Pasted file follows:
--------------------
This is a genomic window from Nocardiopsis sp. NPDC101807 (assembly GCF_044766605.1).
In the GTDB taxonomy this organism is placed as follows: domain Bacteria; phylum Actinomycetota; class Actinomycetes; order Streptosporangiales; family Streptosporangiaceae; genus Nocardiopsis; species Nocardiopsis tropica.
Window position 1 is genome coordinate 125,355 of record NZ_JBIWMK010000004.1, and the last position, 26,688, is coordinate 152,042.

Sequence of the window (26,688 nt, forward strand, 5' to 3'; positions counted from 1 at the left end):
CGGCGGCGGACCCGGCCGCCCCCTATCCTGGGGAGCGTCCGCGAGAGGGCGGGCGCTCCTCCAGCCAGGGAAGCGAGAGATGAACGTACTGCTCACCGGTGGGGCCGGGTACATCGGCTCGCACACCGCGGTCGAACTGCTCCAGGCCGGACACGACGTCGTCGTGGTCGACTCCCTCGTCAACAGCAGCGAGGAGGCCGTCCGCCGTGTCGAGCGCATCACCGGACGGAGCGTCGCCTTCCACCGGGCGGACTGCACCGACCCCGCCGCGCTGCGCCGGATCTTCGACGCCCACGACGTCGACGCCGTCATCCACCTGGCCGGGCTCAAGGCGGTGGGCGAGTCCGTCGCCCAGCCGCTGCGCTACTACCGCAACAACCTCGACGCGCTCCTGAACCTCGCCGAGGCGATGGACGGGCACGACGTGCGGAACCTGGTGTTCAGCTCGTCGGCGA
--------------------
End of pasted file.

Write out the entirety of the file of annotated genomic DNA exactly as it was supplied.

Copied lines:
This is a genomic window from Nocardiopsis sp. NPDC101807 (assembly GCF_044766605.1).
In the GTDB taxonomy this organism is placed as follows: domain Bacteria; phylum Actinomycetota; class Actinomycetes; order Streptosporangiales; family Streptosporangiaceae; genus Nocardiopsis; species Nocardiopsis tropica.
Window position 1 is genome coordinate 125,355 of record NZ_JBIWMK010000004.1, and the last position, 26,688, is coordinate 152,042.

Sequence of the window (26,688 nt, forward strand, 5' to 3'; positions counted from 1 at the left end):
CGGCGGCGGACCCGGCCGCCCCCTATCCTGGGGAGCGTCCGCGAGAGGGCGGGCGCTCCTCCAGCCAGGGAAGCGAGAGATGAACGTACTGCTCACCGGTGGGGCCGGGTACATCGGCTCGCACACCGCGGTCGAACTGCTCCAGGCCGGACACGACGTCGTCGTGGTCGACTCCCTCGTCAACAGCAGCGAGGAGGCCGTCCGCCGTGTCGAGCGCATCACCGGACGGAGCGTCGCCTTCCACCGGGCGGACTGCACCGACCCCGCCGCGCTGCGCCGGATCTTCGACGCCCACGACGTCGACGCCGTCATCCACCTGGCCGGGCTCAAGGCGGTGGGCGAGTCCGTCGCCCAGCCGCTGCGCTACTACCGCAACAACCTCGACGCGCTCCTGAACCTCGCCGAGGCGATGGACGGGCACGACGTGCGGAACCTGGTGTTCAGCTCGTCGGCGA